Simple Tutorial for a Fresh DIY Eucalyptus Wreath

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Eucalyptus Wreath

This simple tutorial yields a gorgeous, fresh eucalyptus wreath that you can dry for use year-round. It is also preserved naturally as it hangs and dries.

Eucalyptus Wreath

Like most moms, I love walking around Target. I find so many interesting products and pieces of home decor. Generally, I come out empty-handed because I am very budget-conscious. Plus, I am a minimalist at heart, so if I buy anything it must be a multipurpose item or one that will stand the test of time.

However, a few weeks ago, I spotted a gorgeous eucalyptus wreath! It was absolutely stunning with green and blue hues and a fresh, natural look. However, as I read more about it, I found that it was made with “preserved” eucalyptus.

I’m not really sure what was used to preserve it, but I can imagine it was likely a chemical solution. You can, however, preserve eucalyptus naturally at home with vegetable glycerin or by simply air drying.[1]

I chose to employ the drying method for my wreath.

Types of Eucalyptus

To start my DIY fresh eucalyptus wreath, I first had to figure out which type of eucalyptus to choose. The biggest factor that went into my decision was finding something that would look full and would fit my budget.

True blue eucalyptus is the classic shape, with a singular branch that has leaves growing on both sides to the top. Silver dollar eucalyptus has more rounded leaves, spaced out on longer branches.

For this DIY, I chose seeded eucalyptus. I love the beautiful long leaves, the variation of blues and greens, and also the fullness the eucalyptus seeds give. Plus, I was able to get two big bunches for just $35 on Etsy. This was enough to make one 18″ wreath and two nice sized swags.

How to Make A Eucalyptus Wreath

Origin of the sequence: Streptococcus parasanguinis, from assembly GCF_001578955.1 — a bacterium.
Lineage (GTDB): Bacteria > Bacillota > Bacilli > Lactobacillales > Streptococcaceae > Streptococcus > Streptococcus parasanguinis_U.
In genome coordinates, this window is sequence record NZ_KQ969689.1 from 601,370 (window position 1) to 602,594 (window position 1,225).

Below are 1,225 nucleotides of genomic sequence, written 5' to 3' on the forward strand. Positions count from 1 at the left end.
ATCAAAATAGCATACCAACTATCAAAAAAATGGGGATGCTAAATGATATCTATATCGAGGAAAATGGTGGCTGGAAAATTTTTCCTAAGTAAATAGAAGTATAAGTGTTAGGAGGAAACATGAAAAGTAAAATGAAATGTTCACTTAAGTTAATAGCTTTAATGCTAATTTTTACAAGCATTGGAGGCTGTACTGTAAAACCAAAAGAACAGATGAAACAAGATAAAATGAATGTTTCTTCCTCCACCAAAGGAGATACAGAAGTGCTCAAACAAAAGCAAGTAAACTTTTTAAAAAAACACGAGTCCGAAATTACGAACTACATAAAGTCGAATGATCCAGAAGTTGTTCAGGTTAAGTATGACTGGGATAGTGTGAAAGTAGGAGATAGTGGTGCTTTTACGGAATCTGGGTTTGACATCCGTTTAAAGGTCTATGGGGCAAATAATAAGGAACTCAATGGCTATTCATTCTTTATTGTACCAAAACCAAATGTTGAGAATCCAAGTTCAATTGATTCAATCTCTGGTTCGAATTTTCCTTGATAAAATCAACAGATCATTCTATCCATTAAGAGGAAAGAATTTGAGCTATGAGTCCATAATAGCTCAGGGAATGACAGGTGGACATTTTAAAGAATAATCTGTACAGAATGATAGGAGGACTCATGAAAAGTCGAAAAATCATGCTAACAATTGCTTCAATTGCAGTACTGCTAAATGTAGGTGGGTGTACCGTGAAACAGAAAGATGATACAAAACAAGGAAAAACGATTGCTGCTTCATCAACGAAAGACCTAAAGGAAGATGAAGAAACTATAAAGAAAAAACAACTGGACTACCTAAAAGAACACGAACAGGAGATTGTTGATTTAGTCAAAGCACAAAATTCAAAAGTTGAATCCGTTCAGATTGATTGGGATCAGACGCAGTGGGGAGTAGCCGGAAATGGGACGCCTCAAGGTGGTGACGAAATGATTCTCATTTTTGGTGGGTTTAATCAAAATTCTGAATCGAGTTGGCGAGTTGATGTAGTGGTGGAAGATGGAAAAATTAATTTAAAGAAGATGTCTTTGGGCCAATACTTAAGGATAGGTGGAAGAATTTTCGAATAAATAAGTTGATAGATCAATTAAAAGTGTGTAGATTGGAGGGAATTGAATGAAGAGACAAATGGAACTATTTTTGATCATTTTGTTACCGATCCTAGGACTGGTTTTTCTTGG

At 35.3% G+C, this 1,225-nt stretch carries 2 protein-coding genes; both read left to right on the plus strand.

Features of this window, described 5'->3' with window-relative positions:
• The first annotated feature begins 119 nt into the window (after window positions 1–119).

The process of making any wreath with fresh or dried is fairly simple. You start by cutting small segments of branches 6″-8″ in length. Secure the tightly, very tightly if using fresh, with string. Then, using florist wire, attach the bundle to the wreath frame.

Eucalyptus Wreath 1

Repeat this process, gradually working your way in the same direction around the wreath. Once you get to the last bundle, take care to hide all the string and florist wire. You may have to move a few things around to do this.

When using fresh eucalyptus, you will want your wreath to dry before hanging it up. A cool, dry, and dark place will work best for this. I laid my wreath on a baker’s rack to help the air pass through.

Equipment and Ingredients

  • 1-2 large bunches of eucalyptus branches (I used seeded eucalyptus, but any variety will do)
  • String
  • Wire wreath frame or grapevine wreath frame
  • Florist wire
  • Scissors
  • Pliers (helpful when tying florist wire)

Instructions

  1. Measure eucalyptus in sections about 6 to 8 inches in length.
  2. Secure tightly with string
  3. Place the bundle on a wreath frame and secure tightly with florist wire in two places
  4. Repeat until the wreath is fully covered by eucalyptus bundles
  5. Fill in spaces with extra eucalyptus, securing tightly with floral wire
  6. Lift up the wreath and inspect to see if anything else needs secure and do so accordingly
  7. If using fresh eucalyptus, allow it to dry on a flat surface where air can pass through. I used a baker’s rack for this, but you could also prop the wreath frame so that air can pass under the eucalyptus
  8. Dry for 4-5 days in a cool, dry, dark place
  9. Once fully dried, use wreath indoors taking care to place away from direct sunlight.

I absolutely love the green that this wreath adds to my home! It looks lovely resting atop our bookshelf in my office.

After making this you may be interested in making a lavender wreath!

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Sources

  1. Kathleen Williams. Preserving Eucalyptus Branches. ThriftyFun.com. April 2010.
Katie Vance

About Katie Vance

Katie is a wife, mother, aromatherapist, and lover of all things DIY. She offers consultations and gives simple aromatherapy advice at Katie Vance, Aromatherapy Simplified. You can also find Katie on Facebook.

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